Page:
Swapping their state-enforced veils for T-shirts reading "life" and "liberty", a group of Iranian women who have fled to France now help make wine that traces its roots back to ancient Persia.
"We won't stop, we will keep fighting. The struggle against the mullahs, the Islamic republic, is going on here in a different way," said Marjan Jangjoo, her head bared to the rain in a vineyard in France's western Dordogne region.
"The revolution won't be done in a day, but it's on the move," she added. Jangjoo, 32, was once a sports coach teaching aerial yoga and snowboarding near Iran's southwestern city of Shiraz.
But she fled last November when security forces came to arrest her, spending months on a gruelling slog through snowy mountains without appropriate clothing.
Jangjoo took part in the protests that erupted in the wake of the custody death of Mahsa Amini who had been arrested for allegedly flouting the dress code. She was a member of a local Shiraz mountain club whose members were targeted by the Iranian authorities during the protest movement, with several arrested.
An experienced trekker and marathon-runner, Jangjoo eventually made it on foot to the Kurdish-controlled region of northern Iraq. Support from people in France helped get her case noticed by the French consulate in Erbil, speeding her on the way to Europe.
In the Dordogne, "we're fighting hand-to-hand to keep our wine alive", said Jangjoo, who is now now seeking asylum in France. Her friend Soodeh Lashkarizadeh, 33, said "the regime wants to destroy happiness, like you get from dancing, sports or drinking wine".
She fled to the Netherlands in 2018 after attracting negative attention for removing her hijab while playing cricket.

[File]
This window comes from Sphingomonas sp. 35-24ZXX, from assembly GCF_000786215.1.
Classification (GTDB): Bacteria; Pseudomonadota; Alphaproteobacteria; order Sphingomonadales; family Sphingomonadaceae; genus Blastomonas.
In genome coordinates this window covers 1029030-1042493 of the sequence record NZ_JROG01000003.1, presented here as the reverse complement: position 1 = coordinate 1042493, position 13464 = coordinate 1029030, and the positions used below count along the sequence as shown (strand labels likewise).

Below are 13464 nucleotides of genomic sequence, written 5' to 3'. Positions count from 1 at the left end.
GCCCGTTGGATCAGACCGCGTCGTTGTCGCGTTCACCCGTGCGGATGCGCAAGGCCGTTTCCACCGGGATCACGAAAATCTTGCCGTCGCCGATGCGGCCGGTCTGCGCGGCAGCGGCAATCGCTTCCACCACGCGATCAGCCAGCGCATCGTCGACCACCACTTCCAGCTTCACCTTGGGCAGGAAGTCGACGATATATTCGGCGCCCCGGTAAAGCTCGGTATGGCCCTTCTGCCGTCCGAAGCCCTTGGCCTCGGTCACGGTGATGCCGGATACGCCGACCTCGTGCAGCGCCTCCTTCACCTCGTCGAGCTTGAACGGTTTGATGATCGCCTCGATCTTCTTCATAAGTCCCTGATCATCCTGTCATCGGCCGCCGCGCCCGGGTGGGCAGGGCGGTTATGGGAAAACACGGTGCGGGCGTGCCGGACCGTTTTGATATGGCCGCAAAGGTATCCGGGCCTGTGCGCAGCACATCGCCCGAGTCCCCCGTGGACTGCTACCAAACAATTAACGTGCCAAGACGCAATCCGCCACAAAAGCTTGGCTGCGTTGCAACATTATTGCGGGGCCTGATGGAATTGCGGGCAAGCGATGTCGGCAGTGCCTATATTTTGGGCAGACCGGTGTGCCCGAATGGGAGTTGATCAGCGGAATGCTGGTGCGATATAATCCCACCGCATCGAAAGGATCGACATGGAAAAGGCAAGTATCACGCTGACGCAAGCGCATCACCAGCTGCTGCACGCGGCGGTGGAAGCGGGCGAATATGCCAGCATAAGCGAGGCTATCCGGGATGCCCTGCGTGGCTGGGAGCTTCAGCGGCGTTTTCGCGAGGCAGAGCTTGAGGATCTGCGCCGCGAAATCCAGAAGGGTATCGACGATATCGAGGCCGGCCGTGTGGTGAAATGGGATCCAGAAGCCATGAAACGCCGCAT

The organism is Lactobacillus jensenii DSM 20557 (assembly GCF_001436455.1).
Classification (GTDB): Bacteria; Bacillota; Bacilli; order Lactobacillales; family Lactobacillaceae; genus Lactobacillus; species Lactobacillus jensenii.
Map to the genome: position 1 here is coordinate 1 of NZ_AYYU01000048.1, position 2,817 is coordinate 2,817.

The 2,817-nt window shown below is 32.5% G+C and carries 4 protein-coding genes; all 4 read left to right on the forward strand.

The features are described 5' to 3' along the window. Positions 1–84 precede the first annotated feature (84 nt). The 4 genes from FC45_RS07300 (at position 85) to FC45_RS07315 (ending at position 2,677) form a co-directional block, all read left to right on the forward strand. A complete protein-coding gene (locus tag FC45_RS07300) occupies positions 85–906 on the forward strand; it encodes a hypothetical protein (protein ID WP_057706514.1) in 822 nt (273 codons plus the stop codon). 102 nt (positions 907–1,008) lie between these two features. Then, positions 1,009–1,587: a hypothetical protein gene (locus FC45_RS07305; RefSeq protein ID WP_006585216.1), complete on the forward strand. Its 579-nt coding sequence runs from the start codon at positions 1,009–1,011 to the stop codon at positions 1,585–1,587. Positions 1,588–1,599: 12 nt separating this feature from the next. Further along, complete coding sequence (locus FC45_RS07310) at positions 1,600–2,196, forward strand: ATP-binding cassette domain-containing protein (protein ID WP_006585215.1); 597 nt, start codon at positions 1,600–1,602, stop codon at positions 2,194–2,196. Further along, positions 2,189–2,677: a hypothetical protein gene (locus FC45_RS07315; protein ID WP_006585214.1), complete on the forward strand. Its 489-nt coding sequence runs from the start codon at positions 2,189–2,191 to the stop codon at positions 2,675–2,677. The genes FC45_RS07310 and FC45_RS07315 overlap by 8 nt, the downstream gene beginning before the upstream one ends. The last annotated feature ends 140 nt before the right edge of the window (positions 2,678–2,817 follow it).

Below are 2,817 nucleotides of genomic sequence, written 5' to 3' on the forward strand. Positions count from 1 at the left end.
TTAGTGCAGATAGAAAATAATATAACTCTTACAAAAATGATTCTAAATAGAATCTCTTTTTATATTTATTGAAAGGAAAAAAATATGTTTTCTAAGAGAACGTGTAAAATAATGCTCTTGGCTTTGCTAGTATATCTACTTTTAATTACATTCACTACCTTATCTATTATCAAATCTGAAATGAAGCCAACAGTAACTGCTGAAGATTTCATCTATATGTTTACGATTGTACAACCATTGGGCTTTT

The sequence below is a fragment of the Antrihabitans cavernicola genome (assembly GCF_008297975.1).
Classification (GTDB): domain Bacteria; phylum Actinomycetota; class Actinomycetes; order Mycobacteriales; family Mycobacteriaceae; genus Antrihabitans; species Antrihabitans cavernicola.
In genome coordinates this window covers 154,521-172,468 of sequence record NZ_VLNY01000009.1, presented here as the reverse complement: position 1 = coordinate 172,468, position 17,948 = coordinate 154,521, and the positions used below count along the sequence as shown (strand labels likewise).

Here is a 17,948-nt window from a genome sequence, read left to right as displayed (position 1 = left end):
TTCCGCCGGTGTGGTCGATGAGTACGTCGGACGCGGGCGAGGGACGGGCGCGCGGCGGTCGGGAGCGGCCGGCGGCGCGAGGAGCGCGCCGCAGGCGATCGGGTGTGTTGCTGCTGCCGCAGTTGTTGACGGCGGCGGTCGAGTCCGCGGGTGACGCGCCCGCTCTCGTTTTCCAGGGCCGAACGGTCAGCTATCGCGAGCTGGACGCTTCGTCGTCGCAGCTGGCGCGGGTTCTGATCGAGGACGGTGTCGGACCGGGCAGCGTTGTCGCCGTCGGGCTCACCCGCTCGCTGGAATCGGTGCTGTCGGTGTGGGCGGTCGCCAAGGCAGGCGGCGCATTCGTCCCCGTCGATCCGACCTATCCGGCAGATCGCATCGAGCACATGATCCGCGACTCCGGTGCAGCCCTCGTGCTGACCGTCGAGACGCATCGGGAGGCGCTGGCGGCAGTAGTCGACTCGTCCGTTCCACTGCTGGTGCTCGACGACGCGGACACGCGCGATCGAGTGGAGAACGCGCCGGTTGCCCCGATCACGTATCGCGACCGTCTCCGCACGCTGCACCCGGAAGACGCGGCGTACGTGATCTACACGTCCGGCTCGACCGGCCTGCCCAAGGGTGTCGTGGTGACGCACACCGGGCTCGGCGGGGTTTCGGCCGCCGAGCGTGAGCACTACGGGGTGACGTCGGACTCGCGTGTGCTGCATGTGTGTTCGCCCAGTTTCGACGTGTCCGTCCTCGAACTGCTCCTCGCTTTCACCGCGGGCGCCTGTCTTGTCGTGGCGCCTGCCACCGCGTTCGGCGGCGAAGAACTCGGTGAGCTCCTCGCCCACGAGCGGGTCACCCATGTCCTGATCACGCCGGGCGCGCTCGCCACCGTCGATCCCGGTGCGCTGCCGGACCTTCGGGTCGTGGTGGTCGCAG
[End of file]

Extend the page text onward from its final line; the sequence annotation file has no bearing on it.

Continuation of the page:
"There is tough repression against sportspeople in Iran, because working-class young people identify with them and sport transmits values," said Chowra Makaremi, an Iranian-born anthropologist at France's National Centre for Scientific Research (CNRS). She backed Jangjoo's long quest to make it to France.
And it is in the vineyard of Makaremi's brother Masrour that the young women are now bringing in the harvest. On Masrour's land in the village of Saint-Meard-de-Gurcon, vines are heavy with Syrah grapes.
The variety is closely identified with the Rhone valley in eastern France, but one legend has it that it was originally brought back from Persia by people returning from the crusades.
Makaremi ferments the wine -- a vintage set to be dubbed Cyrus after the founder of the Persian Empire -- in terracotta amphoras, rather than more typical French casks.
Inspired by 5,000-year-old methods, a natural resin derived from pistachio trees is used to seal the porous material. Bringing history closer still is a single amphora dating to the last dynasty to hold the Persian throne before the seventh-century Arab conquest.
A small part of the wine will be fermented in the relic vessel, bought by Masrour Makaremi at auction.
"Iranians' aspiration to freedom isn't only about revolting against the existing regime, it is fed by deep roots in Persian civilisation," said orthodontist and neuroscientist Makaremi.
For him, producing his roughly 6,000 bottles a year is "an act of resistance joined to the rebirth of Persian culture" -- not least through "the very hands that harvest the grapes".
Makaremi sees the young women among the vines as part of the "same fight" that claimed the life of his mother, Fatemeh Zarei who was executed in 1988.
After his mother's death, Makaremi and his sister rejoined their father in exile in French city Limoges. But he still remembers "walking with my grandmother among the vines" near his hometown of Shiraz. The city's millenia-old wine tradition lived on in his uncle, who "made his house wine on the quiet".
Demonstrations against the regime inspired by Mahsa Amini's death appear to have died down for now inside Iran after months of harsh repression.
But Makaremi hopes against hope that he will one day plant new vines in the soil of home. "Or else it will be my children who go after that adventure," he says.